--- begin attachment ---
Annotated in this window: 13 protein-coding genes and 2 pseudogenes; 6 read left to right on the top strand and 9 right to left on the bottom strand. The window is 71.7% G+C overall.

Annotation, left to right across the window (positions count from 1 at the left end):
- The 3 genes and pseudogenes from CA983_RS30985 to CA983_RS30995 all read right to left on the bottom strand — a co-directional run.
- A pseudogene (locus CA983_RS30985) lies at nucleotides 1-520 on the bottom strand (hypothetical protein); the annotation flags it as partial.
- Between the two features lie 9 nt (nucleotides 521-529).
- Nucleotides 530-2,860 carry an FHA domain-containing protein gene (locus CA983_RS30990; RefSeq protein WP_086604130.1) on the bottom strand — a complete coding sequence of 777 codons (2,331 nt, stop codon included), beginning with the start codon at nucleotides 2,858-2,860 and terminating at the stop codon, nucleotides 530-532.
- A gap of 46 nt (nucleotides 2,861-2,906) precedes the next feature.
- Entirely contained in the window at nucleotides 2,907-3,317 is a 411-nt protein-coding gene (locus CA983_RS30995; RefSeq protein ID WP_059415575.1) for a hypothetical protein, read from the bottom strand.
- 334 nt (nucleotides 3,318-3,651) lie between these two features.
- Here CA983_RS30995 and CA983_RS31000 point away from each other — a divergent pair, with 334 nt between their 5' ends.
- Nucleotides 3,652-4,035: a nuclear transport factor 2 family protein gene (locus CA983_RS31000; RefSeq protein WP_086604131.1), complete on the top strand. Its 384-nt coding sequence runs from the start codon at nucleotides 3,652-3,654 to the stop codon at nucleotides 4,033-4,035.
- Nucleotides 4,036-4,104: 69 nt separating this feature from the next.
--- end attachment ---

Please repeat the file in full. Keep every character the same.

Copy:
Annotated in this window: 13 protein-coding genes and 2 pseudogenes; 6 read left to right on the top strand and 9 right to left on the bottom strand. The window is 71.7% G+C overall.

Annotation, left to right across the window (positions count from 1 at the left end):
- The 3 genes and pseudogenes from CA983_RS30985 to CA983_RS30995 all read right to left on the bottom strand — a co-directional run.
- A pseudogene (locus CA983_RS30985) lies at nucleotides 1-520 on the bottom strand (hypothetical protein); the annotation flags it as partial.
- Between the two features lie 9 nt (nucleotides 521-529).
- Nucleotides 530-2,860 carry an FHA domain-containing protein gene (locus CA983_RS30990; RefSeq protein WP_086604130.1) on the bottom strand — a complete coding sequence of 777 codons (2,331 nt, stop codon included), beginning with the start codon at nucleotides 2,858-2,860 and terminating at the stop codon, nucleotides 530-532.
- A gap of 46 nt (nucleotides 2,861-2,906) precedes the next feature.
- Entirely contained in the window at nucleotides 2,907-3,317 is a 411-nt protein-coding gene (locus CA983_RS30995; RefSeq protein ID WP_059415575.1) for a hypothetical protein, read from the bottom strand.
- 334 nt (nucleotides 3,318-3,651) lie between these two features.
- Here CA983_RS30995 and CA983_RS31000 point away from each other — a divergent pair, with 334 nt between their 5' ends.
- Nucleotides 3,652-4,035: a nuclear transport factor 2 family protein gene (locus CA983_RS31000; RefSeq protein WP_086604131.1), complete on the top strand. Its 384-nt coding sequence runs from the start codon at nucleotides 3,652-3,654 to the stop codon at nucleotides 4,033-4,035.
- Nucleotides 4,036-4,104: 69 nt separating this feature from the next.